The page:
"I'm a pacifist and I think it's good to remember the dangers of war propaganda," I indignantly replied, getting a little riled up.

"So you should take it off," she slur-commanded. "Now."

"Look, crazy-bitch-dot-com, I'm certainly not going to take off my shirt in the middle of a crowded bar. And for your information, thousands of my people were killed in the Nazi camps. So don't complain to me that your folks got forced to go to an extended summer camp. How dare you complain about World War II to me in a farking gay bar!"

"They went to those camps. So wrong! So take it off. Now."

"Yeah, well. You have a great evening out, ya hear? Nice talkin' to ya. Now I've got to go... so would you please let go of me?" She refused to let go, answering in a defiant tone, "Take it off. I mean it." I considered dragged her down the stairs. But I feared for the safety of my shirt.

At the top of my voice, a mere inch away from her face, I screamed, "Look, bitch: I'm going to stop being a gentleman and start being a man. I've asked you repeatedly to let go of me. I have witnesses all around who have seen that I politely asked you to stop." (At this point, everyone around quickly turned their attention to their drinks, as if on cue.) I continued, "Don't make me hurt you."
That's when her three friends finally interceded, grabbing her hand and prying her off of me.

"Goodnight," I shouted over my shoulder, bound to the niceties of polite company. I shuffled down the steps as fast as my little feet could take me! Relieved, I just put one foot in front of the other until I got halfway down.

I looked back on the landing after hearing a loud bang, as if she'd fallen down the stairs (would've served her right). Her male acquaintance, presumably the idiot who'd brought her in there, was holding her back and yelling at her to calm down.

I should have worn this design, which means, Enjoy alcohol and tobacco after you turn 20, you whacked out Jezebel!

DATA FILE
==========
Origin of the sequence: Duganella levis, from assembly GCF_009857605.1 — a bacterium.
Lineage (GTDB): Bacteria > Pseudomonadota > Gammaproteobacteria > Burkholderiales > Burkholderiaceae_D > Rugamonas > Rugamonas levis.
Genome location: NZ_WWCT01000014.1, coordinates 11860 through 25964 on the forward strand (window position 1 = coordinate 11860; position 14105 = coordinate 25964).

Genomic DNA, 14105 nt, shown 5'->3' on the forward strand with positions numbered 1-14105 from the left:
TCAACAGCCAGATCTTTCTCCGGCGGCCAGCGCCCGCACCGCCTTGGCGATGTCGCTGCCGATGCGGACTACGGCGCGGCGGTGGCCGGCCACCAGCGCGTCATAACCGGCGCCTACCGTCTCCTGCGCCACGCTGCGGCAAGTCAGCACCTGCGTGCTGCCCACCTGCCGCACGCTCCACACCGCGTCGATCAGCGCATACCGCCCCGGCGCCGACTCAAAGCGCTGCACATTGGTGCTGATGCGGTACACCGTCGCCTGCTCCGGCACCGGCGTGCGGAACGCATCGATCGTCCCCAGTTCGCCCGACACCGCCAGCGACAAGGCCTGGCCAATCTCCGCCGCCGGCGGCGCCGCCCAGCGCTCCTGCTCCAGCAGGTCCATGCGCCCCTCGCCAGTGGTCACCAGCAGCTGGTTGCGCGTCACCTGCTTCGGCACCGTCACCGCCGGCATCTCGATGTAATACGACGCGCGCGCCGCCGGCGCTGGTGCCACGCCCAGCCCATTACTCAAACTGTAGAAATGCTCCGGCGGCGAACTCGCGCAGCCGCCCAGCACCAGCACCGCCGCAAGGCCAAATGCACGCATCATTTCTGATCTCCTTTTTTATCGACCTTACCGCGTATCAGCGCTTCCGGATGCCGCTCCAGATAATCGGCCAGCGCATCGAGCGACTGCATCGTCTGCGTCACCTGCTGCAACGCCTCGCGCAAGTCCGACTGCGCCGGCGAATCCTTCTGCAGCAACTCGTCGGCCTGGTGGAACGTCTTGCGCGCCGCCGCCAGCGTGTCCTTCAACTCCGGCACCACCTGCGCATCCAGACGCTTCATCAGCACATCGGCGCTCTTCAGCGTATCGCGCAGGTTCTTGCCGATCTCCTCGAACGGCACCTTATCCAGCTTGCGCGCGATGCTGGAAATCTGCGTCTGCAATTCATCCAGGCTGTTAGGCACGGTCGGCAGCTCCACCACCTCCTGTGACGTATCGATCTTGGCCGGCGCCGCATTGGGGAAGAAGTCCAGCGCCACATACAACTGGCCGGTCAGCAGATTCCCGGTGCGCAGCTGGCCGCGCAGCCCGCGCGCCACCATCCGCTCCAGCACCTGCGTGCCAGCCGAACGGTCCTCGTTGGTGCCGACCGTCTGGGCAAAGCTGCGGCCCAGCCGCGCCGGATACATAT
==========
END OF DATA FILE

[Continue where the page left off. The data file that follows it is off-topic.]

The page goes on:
In retrospect, I see that it was silly of me to talk to a drunk. Especially La Femme Skankita! And I have to learn to never translate anything that could be used against me. That idiotic illiterate had no clue what my shirt said -- she had no right to be angry. Maybe if she could've read it on her own she would've had a point. But instead, she didn't even have a clue. I was stupid to supply her with it.

Like an episode of Southpark, I learned something really important today, guys... I need to be more careful to remain with my group and beware of strangers. (Note to all future J-Posse members: please do not leave me alone. I may look like a >steel magnolia, but I can't handle cancer or screaming women like they can in the movie.)

Post script: Jim sent me a thoughtful note to check up on me.
...still can't believe that you were violently accosted by a drunken chick in a gay bar. it takes a special man with some special clothes to accomplish that. and craziness seems to follow you wherever you go.

As the Timex Social Club so succinctly says, "Word up", Jim. "Word up."

Friday, July 16, 2004

picking up Scott

Can't wait. The week of the big fundraiser is here. It's going to be a blast -- I know it. I'll be picking up actor Scott Lowell and bringing him to the big event.

OK, OK. Went to his site. Signed up and now I'm legit... I'm an official Scott Lowell fan, (#487), so don't mess with me. The webmaster said that the fanclub was like the mafia, so you don't want to cross them or me, OK? Ever.

Friday, July 09, 2004

9 o'clock run

I breezed through
four miles last night.

Ten thousand mint embers
hovered, above me, beside me, past me,

Each mile had
ten thousand constellations,
not of stars,
but fireflies.

like a sea of stars:
I swim through,
swirls and eddies
yielding to
the rythym of my pace.

A sky brought down to me,
made real to me,
offered to me by the humid handed air
and generous gravity of tictac starlets.

Four miles of flickering lights.

Postscript: I put this poem to music at iCompositions.

Wednesday, July 07, 2004

Sharon and Bill

It was the last week of work for the school year. I was clearing some things off of a top shelf, standing on the topmost rung of a ladder.

I was so surprised to get a buzz from my back pocket that I nearly fell off my perch. It was my phone. Usually, I keep it off so I won't be disturbed during work. But providence was kind: today I had it on. And what a message awaited me! It was the chipper, hyper-enthused voice of Todd, inviting me to join him for a fundy.